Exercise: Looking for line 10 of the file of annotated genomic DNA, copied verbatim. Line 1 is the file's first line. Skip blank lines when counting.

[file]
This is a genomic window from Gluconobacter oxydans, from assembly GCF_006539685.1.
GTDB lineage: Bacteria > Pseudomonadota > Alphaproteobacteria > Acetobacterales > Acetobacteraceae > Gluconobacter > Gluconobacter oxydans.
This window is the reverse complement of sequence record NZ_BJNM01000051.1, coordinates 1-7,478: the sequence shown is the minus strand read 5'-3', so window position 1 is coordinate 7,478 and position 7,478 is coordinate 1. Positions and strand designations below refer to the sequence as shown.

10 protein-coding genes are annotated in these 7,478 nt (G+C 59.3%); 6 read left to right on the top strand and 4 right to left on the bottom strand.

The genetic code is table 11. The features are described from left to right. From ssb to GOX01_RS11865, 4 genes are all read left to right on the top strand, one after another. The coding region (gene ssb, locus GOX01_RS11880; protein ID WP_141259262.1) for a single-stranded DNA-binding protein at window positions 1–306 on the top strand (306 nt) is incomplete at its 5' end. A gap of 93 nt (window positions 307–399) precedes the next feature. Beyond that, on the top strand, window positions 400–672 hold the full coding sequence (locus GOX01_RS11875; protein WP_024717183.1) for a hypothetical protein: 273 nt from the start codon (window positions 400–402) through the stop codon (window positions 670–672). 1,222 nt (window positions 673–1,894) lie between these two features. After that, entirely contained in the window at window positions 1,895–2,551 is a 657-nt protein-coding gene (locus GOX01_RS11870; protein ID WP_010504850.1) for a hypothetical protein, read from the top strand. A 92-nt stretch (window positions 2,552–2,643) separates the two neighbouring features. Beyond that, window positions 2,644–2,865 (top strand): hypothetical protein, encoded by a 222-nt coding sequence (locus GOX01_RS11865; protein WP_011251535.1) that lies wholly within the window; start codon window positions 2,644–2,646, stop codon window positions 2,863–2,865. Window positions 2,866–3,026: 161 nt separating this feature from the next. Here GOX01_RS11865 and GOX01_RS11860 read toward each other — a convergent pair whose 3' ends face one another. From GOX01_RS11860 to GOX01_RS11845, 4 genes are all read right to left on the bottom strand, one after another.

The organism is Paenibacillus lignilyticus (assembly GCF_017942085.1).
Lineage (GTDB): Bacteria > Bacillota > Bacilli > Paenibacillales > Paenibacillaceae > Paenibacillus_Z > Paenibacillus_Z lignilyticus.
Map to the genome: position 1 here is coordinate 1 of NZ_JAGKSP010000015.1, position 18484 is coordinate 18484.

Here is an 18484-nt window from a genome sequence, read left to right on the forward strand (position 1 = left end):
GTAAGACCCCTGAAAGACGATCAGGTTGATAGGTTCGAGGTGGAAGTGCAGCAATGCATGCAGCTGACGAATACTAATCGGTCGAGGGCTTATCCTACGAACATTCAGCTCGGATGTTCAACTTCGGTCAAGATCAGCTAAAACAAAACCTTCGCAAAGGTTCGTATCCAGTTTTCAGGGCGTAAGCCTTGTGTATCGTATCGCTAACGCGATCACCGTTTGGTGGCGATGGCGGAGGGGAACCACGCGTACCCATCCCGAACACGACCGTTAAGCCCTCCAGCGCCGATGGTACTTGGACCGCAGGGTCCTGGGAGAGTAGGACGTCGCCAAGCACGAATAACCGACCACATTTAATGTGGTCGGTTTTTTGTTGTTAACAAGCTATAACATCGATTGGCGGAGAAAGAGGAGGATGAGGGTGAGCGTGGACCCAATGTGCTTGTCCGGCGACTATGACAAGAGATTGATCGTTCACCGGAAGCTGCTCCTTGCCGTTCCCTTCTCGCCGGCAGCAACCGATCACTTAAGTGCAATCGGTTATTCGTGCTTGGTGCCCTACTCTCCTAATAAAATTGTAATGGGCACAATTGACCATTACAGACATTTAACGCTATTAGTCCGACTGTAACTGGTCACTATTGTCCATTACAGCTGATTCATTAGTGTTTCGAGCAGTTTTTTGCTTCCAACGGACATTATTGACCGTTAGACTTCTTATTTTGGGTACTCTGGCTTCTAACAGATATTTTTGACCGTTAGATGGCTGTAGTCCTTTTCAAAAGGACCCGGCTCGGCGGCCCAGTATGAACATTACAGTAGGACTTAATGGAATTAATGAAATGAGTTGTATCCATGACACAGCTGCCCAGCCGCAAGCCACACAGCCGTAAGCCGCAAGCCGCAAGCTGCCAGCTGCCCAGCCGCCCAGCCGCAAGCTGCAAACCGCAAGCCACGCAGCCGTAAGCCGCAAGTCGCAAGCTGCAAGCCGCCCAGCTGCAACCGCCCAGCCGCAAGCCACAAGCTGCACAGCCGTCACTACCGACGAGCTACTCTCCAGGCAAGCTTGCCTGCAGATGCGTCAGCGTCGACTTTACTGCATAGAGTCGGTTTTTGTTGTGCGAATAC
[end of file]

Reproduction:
GTAAGACCCCTGAAAGACGATCAGGTTGATAGGTTCGAGGTGGAAGTGCAGCAATGCATGCAGCTGACGAATACTAATCGGTCGAGGGCTTATCCTACGAACATTCAGCTCGGATGTTCAACTTCGGTCAAGATCAGCTAAAACAAAACCTTCGCAAAGGTTCGTATCCAGTTTTCAGGGCGTAAGCCTTGTGTATCGTATCGCTAACGCGATCACCGTTTGGTGGCGATGGCGGAGGGGAACCACGCGTACCCATCCCGAACACGACCGTTAAGCCCTCCAGCGCCGATGGTACTTGGACCGCAGGGTCCTGGGAGAGTAGGACGTCGCCAAGCACGAATAACCGACCACATTTAATGTGGTCGGTTTTTTGTTGTTAACAAGCTATAACATCGATTGGCGGAGAAAGAGGAGGATGAGGGTGAGCGTGGACCCAATGTGCTTGTCCGGCGACTATGACAAGAGATTGATCGTTCACCGGAAGCTGCTCCTTGCCGTTCCCTTCTCGCCGGCAGCAACCGATCACTTAAGTGCAATCGGTTATTCGTGCTTGGTGCCCTACTCTCCTAATAAAATTGTAATGGGCACAATTGACCATTACAGACATTTAACGCTATTAGTCCGACTGTAACTGGTCACTATTGTCCATTACAGCTGATTCATTAGTGTTTCGAGCAGTTTTTTGCTTCCAACGGACATTATTGACCGTTAGACTTCTTATTTTGGGTACTCTGGCTTCTAACAGATATTTTTGACCGTTAGATGGCTGTAGTCCTTTTCAAAAGGACCCGGCTCGGCGGCCCAGTATGAACATTACAGTAGGACTTAATGGAATTAATGAAATGAGTTGTATCCATGACACAGCTGCCCAGCCGCAAGCCACACAGCCGTAAGCCGCAAGCCGCAAGCTGCCAGCTGCCCAGCCGCCCAGCCGCAAGCTGCAAACCGCAAGCCACGCAGCCGTAAGCCGCAAGTCGCAAGCTGCAAGCCGCCCAGCTGCAACCGCCCAGCCGCAAGCCACAAGCTGCACAGCCGTCACTACCGACGAGCTACTCTCCAGGCAAGCTTGCCTGCAGATGCGTCAGCGTCGACTTTACTGCATAGAGTCGGTTTTTGTTGTGCGAATAC